In the moments following the Ravens’ win over the New York Giants last week, John Harbaugh was asked how he’d handle Sunday’s regular-season finale and the answer was predictable with a chance at the No. 3 seed still a possibility.
The head coach said his team would play to win, but it was the caveat he provided that left much doubt over the course of the week.
“We’re going to try and win the game. That’s the No. 1 thing we’re going to do,” Harbaugh said. “That’s what we do, and we’re going to try to win the game. We’re also going to try and make sure we are as healthy as we can be going into the playoffs. So, I think we’ll merge those two considerations.”
In the aftermath of a 23-17 loss to the Cincinnati Bengals in which six starters were ruled inactive and Joe Flacco, Ray Rice, and a plethora of other starters took seats on the bench before the end of the first quarter, it was evident which consideration won out on Sunday. Optimum health was the only path fully in the Ravens’ hands as they now turn their sights toward the Indianapolis Colts in the opening round of the playoffs next weekend.
No matter what happened in Cincinnati, the Ravens knew they would need help by way of a Miami win over New England in order to move up to the third spot in the AFC. That possibility became even more complicated with Houston falling in Indianapolis to create more incentive for the Patriots to take care of business in Foxborough to clinch a first-round bye. And New England took care of its business in a 28-0 blowout victory.
When it came down to it, there were too many outside factors working against the Ravens to play their starters extensively — without any guarantee of a win, anyway — and risk an injury to Flacco or Rice or pass up the opportunity to rest banged-up players such as Marshal Yanda, Terrell Suggs, and Haloti Ngata. Though it didn’t alter their plans, the sight of fullback Vonta Leach limping to the locker room after aggravating an ankle injury on the first offensive series was all the evidence you needed to support Harbaugh’s thinking.
Fortunately, the injuries suffered to Leach and right tackle Kelechi Osemele — who left with a knee injury — aren’t expected to put the pair in danger of missing next week’s game, according to Harbaugh in his post-game press conference. The argument could be made that the Ravens should have just rested their starters from the outset, but you can understand the desire for the starting offense to play a couple series on the road for the first time under new offensive coordinator Jim Caldwell. If the Ravens are to advance to the Super Bowl, they will likely need to win two road games and it was important to iron out any kinks in the line of communication from Caldwell to wide receivers coach Jim Hostler to Flacco in relaying play calls in an opponent’s stadium.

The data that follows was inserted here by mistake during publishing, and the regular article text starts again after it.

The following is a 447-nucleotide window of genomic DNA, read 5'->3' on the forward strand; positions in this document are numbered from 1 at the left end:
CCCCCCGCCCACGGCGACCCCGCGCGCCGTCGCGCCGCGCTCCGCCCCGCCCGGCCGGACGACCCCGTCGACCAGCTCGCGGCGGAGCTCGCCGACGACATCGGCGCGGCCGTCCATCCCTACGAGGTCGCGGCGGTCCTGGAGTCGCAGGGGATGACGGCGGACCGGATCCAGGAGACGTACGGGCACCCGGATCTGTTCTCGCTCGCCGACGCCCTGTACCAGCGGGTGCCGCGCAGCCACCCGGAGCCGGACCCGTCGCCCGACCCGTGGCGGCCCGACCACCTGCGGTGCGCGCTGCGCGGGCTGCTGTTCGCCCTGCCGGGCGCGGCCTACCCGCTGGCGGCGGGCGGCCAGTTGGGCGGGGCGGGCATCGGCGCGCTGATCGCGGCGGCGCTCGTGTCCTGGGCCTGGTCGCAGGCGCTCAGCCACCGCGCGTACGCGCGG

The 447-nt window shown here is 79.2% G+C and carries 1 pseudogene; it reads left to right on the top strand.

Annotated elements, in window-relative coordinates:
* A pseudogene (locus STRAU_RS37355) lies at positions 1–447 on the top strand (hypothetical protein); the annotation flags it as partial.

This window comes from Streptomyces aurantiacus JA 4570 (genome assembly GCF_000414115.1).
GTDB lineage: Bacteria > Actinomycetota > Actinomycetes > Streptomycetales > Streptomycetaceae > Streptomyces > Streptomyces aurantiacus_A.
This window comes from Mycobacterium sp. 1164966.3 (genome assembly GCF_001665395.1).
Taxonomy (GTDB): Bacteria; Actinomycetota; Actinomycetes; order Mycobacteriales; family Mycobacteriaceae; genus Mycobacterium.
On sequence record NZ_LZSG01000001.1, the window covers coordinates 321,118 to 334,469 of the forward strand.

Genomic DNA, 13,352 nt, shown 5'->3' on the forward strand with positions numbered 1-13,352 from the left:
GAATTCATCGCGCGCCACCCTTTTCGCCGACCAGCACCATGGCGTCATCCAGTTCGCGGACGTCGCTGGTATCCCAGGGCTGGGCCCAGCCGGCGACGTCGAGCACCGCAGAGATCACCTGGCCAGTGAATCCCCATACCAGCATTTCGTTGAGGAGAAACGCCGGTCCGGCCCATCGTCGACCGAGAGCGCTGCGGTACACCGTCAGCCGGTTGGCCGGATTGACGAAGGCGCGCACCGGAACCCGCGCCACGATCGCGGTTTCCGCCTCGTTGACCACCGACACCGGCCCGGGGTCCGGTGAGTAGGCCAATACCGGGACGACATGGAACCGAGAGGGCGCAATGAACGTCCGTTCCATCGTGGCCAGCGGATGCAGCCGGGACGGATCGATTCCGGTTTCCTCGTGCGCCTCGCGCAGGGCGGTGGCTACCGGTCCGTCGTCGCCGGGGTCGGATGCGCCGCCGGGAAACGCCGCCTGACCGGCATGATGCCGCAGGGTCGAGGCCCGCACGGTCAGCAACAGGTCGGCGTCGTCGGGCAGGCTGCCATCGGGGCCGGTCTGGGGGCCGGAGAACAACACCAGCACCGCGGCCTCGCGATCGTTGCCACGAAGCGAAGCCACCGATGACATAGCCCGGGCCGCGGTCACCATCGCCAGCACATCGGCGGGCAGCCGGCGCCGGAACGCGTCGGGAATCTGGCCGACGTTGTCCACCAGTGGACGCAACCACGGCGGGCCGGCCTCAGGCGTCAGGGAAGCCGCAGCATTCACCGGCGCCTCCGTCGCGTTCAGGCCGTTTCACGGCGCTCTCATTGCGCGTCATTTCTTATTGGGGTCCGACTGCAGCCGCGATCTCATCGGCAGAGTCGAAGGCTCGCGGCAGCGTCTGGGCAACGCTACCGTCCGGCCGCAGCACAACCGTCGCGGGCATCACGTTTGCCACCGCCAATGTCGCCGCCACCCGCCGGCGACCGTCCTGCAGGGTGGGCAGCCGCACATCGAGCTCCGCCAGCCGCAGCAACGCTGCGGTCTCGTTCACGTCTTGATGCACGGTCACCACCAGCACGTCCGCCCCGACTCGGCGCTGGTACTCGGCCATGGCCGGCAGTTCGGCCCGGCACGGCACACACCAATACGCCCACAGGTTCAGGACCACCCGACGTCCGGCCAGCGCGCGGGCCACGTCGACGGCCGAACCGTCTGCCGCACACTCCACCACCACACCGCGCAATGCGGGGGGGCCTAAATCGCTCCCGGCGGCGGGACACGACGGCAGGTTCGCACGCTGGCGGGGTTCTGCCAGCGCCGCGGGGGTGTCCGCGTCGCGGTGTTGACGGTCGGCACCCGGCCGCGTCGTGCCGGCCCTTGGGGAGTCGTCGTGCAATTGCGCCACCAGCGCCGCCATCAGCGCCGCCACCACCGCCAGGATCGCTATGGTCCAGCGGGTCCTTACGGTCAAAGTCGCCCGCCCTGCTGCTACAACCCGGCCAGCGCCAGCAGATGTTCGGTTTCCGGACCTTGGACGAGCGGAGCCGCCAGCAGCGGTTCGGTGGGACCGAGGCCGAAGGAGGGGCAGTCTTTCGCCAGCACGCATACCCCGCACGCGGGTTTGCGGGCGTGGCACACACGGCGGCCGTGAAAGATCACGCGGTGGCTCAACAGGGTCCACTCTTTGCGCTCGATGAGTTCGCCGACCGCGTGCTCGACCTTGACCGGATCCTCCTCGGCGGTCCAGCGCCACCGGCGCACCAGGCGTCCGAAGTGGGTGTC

Yes, the No. 3 seed would have increased the Ravens’ chances of potentially hosting the AFC Championship game if the chips fell in their favor. Many debated the merits of playing Indianapolis or Cincinnati in the first round and trying to avoid the Broncos in the divisional round, but there were too many moving parts over which to obsess.
The reality is there are no easy games or paths to the Super Bowl in January, and the Ravens looked at the one possibility that would put them in the best position to make a deep run in January. It was the only one nobody else could impact on Sunday.
It included a healthy Flacco, who played two series and avoided a potentially crippling hit or even the most innocent chance of Matt Birk or Jah Reid stepping on his foot and turning his ankle.
Rice only had three touches and will be as fresh as possible, Anquan Boldin’s bruised shoulder should be little more than an afterthought, and Yanda will have rested a sprained ankle in two of the last three weeks.
A defense that’s struggled to even be average all season will have healthier versions of Ngata, Suggs, and Bernard Pollard as well as a returning Ray Lewis to provide an emotional lift. If the Ravens are to give themselves much of a chance beyond the wild-card round, they would benefit greatly from Ngata and Suggs providing more than they have at any point this season and Sunday’s rest improves the likelihood of that happening.
None of these factors will ensure postseason success for a Ravens team with obvious flaws, but the minute chance of the No. 3 seed wouldn’t have done it, either. Every team not named the Denver Broncos in the AFC playoff field is facing some obvious flaw at the end of the regular season, but the Ravens’ best chance to make noise was a healthier football team — not the No. 3 seeed.
Critics will say the Ravens’ choice to rest their starters squashed the momentum gained in their convincing Week 16 victory, but you’ll find plenty of examples on each side of the equation of playoff teams resting their starters in the regular-season finale. In reality, momentum goes as far as your next opponent and the Ravens will have their hands full with an inspired Indianapolis team led by coach Chuck Pagano.
The Ravens could have played most of their starters to try to win on Sunday and then hope for help to gain the No. 3 seed, but they chose the path of least resistance by pulling their key players out of harm’s way in hopes that they’ll be better for it in January.
In watching them play 16 regular-season games this season, we’ve wondered who the 10-6 Ravens really are and we’re about to find out. At their best, the Ravens can play with anyone and at their worst, they can be handled easily by any opponent in the playoff field.
Sunday’s decision was a sign that the Ravens wanted to buy some stock in themselves instead of putting their health at further risk and hanging their hats on the mediocre Miami Dolphins to offer a hand.
In weighing all the options, the guaranteed chance of having a healthier team in January was just too much for Harbaugh and the Ravens to pass up.